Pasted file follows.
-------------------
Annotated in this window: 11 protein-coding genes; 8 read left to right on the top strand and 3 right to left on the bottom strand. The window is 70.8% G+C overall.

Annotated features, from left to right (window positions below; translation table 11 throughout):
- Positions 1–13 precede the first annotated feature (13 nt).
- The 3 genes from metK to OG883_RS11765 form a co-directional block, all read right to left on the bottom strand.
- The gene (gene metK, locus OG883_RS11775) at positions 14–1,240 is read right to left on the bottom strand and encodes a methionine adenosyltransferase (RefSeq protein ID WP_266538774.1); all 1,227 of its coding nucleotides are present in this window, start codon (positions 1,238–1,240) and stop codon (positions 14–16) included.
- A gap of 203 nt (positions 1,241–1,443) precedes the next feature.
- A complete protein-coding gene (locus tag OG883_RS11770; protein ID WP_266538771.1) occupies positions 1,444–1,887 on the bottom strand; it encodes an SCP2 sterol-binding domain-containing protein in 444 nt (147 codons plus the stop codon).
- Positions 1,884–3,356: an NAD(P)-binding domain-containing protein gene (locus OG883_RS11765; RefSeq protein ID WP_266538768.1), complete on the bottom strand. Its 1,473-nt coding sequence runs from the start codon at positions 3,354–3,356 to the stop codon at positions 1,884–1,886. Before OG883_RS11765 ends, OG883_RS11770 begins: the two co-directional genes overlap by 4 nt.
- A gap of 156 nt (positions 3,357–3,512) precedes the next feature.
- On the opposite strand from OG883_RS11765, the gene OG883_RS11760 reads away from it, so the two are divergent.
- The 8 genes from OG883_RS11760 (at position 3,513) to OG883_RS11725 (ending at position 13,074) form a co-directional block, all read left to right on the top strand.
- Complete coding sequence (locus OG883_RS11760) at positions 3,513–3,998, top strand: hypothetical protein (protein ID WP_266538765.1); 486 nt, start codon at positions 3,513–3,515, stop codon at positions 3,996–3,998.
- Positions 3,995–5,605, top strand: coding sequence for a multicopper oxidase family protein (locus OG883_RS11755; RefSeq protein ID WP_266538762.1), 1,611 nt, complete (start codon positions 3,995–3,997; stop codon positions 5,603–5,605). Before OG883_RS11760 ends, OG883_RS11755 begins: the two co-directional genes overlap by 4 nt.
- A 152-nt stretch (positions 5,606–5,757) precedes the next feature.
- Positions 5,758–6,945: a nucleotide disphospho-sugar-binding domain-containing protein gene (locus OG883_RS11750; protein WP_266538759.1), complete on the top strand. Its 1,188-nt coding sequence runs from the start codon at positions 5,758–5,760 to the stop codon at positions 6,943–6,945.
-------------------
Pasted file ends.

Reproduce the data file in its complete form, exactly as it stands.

Annotated in this window: 11 protein-coding genes; 8 read left to right on the top strand and 3 right to left on the bottom strand. The window is 70.8% G+C overall.

Annotated features, from left to right (window positions below; translation table 11 throughout):
- Positions 1–13 precede the first annotated feature (13 nt).
- The 3 genes from metK to OG883_RS11765 form a co-directional block, all read right to left on the bottom strand.
- The gene (gene metK, locus OG883_RS11775) at positions 14–1,240 is read right to left on the bottom strand and encodes a methionine adenosyltransferase (RefSeq protein ID WP_266538774.1); all 1,227 of its coding nucleotides are present in this window, start codon (positions 1,238–1,240) and stop codon (positions 14–16) included.
- A gap of 203 nt (positions 1,241–1,443) precedes the next feature.
- A complete protein-coding gene (locus tag OG883_RS11770; protein ID WP_266538771.1) occupies positions 1,444–1,887 on the bottom strand; it encodes an SCP2 sterol-binding domain-containing protein in 444 nt (147 codons plus the stop codon).
- Positions 1,884–3,356: an NAD(P)-binding domain-containing protein gene (locus OG883_RS11765; RefSeq protein ID WP_266538768.1), complete on the bottom strand. Its 1,473-nt coding sequence runs from the start codon at positions 3,354–3,356 to the stop codon at positions 1,884–1,886. Before OG883_RS11765 ends, OG883_RS11770 begins: the two co-directional genes overlap by 4 nt.
- A gap of 156 nt (positions 3,357–3,512) precedes the next feature.
- On the opposite strand from OG883_RS11765, the gene OG883_RS11760 reads away from it, so the two are divergent.
- The 8 genes from OG883_RS11760 (at position 3,513) to OG883_RS11725 (ending at position 13,074) form a co-directional block, all read left to right on the top strand.
- Complete coding sequence (locus OG883_RS11760) at positions 3,513–3,998, top strand: hypothetical protein (protein ID WP_266538765.1); 486 nt, start codon at positions 3,513–3,515, stop codon at positions 3,996–3,998.
- Positions 3,995–5,605, top strand: coding sequence for a multicopper oxidase family protein (locus OG883_RS11755; RefSeq protein ID WP_266538762.1), 1,611 nt, complete (start codon positions 3,995–3,997; stop codon positions 5,603–5,605). Before OG883_RS11760 ends, OG883_RS11755 begins: the two co-directional genes overlap by 4 nt.
- A 152-nt stretch (positions 5,606–5,757) precedes the next feature.
- Positions 5,758–6,945: a nucleotide disphospho-sugar-binding domain-containing protein gene (locus OG883_RS11750; protein WP_266538759.1), complete on the top strand. Its 1,188-nt coding sequence runs from the start codon at positions 5,758–5,760 to the stop codon at positions 6,943–6,945.